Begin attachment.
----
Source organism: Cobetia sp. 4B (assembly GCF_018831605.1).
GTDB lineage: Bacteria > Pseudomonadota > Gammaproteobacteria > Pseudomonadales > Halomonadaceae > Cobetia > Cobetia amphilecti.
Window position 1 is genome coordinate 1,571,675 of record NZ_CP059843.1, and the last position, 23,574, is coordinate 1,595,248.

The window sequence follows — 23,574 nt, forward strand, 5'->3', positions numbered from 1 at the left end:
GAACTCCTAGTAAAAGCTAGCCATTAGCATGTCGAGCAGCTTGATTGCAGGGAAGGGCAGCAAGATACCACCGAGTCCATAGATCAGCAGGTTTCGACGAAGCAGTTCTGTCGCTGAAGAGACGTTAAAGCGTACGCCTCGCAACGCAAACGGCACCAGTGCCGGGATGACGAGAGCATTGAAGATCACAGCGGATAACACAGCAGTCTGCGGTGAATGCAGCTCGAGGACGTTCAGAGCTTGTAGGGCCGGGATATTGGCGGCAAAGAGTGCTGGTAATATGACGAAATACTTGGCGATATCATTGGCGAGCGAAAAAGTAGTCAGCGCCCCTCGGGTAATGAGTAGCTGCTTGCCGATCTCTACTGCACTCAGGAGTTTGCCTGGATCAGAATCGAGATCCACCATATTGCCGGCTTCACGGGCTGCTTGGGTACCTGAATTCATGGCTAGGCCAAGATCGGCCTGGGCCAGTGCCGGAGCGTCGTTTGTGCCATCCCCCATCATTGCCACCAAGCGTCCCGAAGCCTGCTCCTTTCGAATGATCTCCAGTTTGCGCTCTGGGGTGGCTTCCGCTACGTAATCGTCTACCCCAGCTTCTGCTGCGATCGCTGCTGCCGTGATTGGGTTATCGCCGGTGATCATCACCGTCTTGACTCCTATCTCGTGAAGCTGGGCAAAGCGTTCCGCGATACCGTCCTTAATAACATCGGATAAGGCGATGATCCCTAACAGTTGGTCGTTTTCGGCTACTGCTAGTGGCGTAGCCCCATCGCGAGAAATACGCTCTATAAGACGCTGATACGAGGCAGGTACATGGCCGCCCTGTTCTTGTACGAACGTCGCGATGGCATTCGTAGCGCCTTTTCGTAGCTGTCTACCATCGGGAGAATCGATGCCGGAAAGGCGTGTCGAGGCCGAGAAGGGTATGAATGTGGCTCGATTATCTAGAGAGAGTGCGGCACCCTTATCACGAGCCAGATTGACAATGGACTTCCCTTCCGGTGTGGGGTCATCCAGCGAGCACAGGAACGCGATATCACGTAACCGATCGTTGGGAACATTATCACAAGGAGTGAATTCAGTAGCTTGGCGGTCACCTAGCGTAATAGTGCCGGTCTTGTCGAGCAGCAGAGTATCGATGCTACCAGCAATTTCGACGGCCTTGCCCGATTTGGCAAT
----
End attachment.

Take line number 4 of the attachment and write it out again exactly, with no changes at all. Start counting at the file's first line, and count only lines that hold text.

The window sequence follows — 23,574 nt, forward strand, 5'->3', positions numbered from 1 at the left end: